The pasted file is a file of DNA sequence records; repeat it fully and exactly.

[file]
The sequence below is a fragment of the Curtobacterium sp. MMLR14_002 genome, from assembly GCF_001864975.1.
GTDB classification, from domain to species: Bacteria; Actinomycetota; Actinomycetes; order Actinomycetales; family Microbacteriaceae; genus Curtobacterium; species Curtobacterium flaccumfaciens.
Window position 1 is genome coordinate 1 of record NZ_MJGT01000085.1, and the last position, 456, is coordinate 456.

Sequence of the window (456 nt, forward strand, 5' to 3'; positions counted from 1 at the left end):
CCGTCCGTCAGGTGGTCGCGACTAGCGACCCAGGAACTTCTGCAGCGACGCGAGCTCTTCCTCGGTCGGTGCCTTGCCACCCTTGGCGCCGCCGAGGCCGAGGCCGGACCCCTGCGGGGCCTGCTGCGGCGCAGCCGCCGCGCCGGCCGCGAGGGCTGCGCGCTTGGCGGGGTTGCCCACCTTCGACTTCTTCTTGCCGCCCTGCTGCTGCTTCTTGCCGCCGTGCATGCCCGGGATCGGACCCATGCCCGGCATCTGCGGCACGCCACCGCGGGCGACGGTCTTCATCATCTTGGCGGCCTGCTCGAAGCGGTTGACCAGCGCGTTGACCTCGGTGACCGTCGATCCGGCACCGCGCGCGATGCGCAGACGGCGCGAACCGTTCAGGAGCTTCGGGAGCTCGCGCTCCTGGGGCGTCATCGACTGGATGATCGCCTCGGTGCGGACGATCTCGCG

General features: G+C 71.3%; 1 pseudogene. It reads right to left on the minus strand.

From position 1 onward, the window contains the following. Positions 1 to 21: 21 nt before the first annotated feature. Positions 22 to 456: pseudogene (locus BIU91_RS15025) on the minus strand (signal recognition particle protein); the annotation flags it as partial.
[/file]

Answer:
The sequence below is a fragment of the Curtobacterium sp. MMLR14_002 genome, from assembly GCF_001864975.1.
GTDB classification, from domain to species: Bacteria; Actinomycetota; Actinomycetes; order Actinomycetales; family Microbacteriaceae; genus Curtobacterium; species Curtobacterium flaccumfaciens.
Window position 1 is genome coordinate 1 of record NZ_MJGT01000085.1, and the last position, 456, is coordinate 456.

Sequence of the window (456 nt, forward strand, 5' to 3'; positions counted from 1 at the left end):
CCGTCCGTCAGGTGGTCGCGACTAGCGACCCAGGAACTTCTGCAGCGACGCGAGCTCTTCCTCGGTCGGTGCCTTGCCACCCTTGGCGCCGCCGAGGCCGAGGCCGGACCCCTGCGGGGCCTGCTGCGGCGCAGCCGCCGCGCCGGCCGCGAGGGCTGCGCGCTTGGCGGGGTTGCCCACCTTCGACTTCTTCTTGCCGCCCTGCTGCTGCTTCTTGCCGCCGTGCATGCCCGGGATCGGACCCATGCCCGGCATCTGCGGCACGCCACCGCGGGCGACGGTCTTCATCATCTTGGCGGCCTGCTCGAAGCGGTTGACCAGCGCGTTGACCTCGGTGACCGTCGATCCGGCACCGCGCGCGATGCGCAGACGGCGCGAACCGTTCAGGAGCTTCGGGAGCTCGCGCTCCTGGGGCGTCATCGACTGGATGATCGCCTCGGTGCGGACGATCTCGCG

General features: G+C 71.3%; 1 pseudogene. It reads right to left on the minus strand.

From position 1 onward, the window contains the following. Positions 1 to 21: 21 nt before the first annotated feature. Positions 22 to 456: pseudogene (locus BIU91_RS15025) on the minus strand (signal recognition particle protein); the annotation flags it as partial.